I love hecklers, especially the mean ones. I suppose they remind me of my mother. The only difference is I know I can eventually win the love of the heckler.
Usually, the heckles I get are not mean in nature. They are most likely pieces of advice from a lovely soul with an excruciatingly stressful day-job that warrants them being so drunk their face slacks against their skull like a dilapidated house.
The other night at the Edinburgh Fringe Festival, I was talking about Rule 34 to a room of 100 people. (The idea that if something exists, there is a fetish and/or porn of it.) when a slack-faced woman in her early fifties shouted, "I am a solicitor that represents people with brain injuries and I'll have you know that there are 134 websites dedicated to helping people with disabilities have sex!" I couldn't be mean to her because the heckle was genuinely useful information. Her very embarrassed daughter was with her and I got her to promise to put her in a shitty old folk's home if her mother didn't shut the fuck up.
The whole incident reminded me of all the people I've met through the years that work with the physically and mentally disabled on a day-to-day basis. All of them are amazing, having a tremendous capacity to care for others. One thing I've noticed about exceptional people is that if a person is extraordinarily kind, understanding, or giving, the door can swing equally the other way. They are just as capable of being equally rude, selfish, mean and unhinged. This can manifest itself in unguarded moments. When they are "blowing off steam" as it were.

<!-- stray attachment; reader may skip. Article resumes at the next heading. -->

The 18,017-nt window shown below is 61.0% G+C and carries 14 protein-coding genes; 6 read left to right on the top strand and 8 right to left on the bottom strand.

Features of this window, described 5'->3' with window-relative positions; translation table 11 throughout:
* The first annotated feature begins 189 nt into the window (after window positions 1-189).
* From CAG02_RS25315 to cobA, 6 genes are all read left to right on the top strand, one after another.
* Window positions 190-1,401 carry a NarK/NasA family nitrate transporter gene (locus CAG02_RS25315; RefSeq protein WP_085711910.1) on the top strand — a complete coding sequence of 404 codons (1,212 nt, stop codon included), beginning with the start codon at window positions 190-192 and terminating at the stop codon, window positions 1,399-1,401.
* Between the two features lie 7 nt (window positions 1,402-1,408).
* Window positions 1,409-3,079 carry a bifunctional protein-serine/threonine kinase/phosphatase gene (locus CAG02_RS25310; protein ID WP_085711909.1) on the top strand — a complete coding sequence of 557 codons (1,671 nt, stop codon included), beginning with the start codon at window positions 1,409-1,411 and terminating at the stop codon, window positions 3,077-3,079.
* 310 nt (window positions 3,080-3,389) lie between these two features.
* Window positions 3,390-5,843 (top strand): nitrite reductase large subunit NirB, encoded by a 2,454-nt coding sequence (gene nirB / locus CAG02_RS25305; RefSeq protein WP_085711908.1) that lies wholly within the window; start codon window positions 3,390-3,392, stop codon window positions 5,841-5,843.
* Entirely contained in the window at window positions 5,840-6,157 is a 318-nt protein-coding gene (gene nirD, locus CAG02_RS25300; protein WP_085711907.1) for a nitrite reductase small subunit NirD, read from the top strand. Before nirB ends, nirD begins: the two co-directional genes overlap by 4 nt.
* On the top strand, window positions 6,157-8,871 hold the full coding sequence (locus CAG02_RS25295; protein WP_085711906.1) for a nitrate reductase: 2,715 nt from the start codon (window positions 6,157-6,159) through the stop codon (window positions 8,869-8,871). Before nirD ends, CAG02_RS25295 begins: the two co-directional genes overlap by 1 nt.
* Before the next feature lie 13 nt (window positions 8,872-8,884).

Several years ago, I went to Las Vegas with my dad. It really is the closest thing to Tokyo America has. Everywhere you look there are bright lights, smooth sidewalks, hookers and elderly people. We went to see a live band play on Fremont Street. There were maybe about 70 tourists and locals dancing in the streets when one woman who looked to be in her mid-30s wearing a tight red dress started twirling around, pulling her dress down around her waist and not only did her ample breasts popped out, they suffered from severe whiplash. She seemed to think she was in New Orleans collecting beads that didn't exist. She twirled towards me and I did my best to stay out of her way. She looked right into my eyes as I tried to not stare at her bruised breasts. She clocked the look on my face as judgement, touched my shoulder, squeezed it and said in the most earnest voice possible, "You have no idea what kind of stress I'm under. I work with children who have Down Syndrome!"
I’m Spring Day (real name, hippie parents)
Moving back to the United States after having lived in Japan and traveling the world for 16 years has been a bit of a head fuck, especially since I now work in the U.K. My blog “The United States of Shock!” is where I give my brilliant and bitter two cents, pence, yen and euro on my experience with culture shock and current events. If you have any questions you would like to have answered in a snit, email them to firstname.lastname@example.org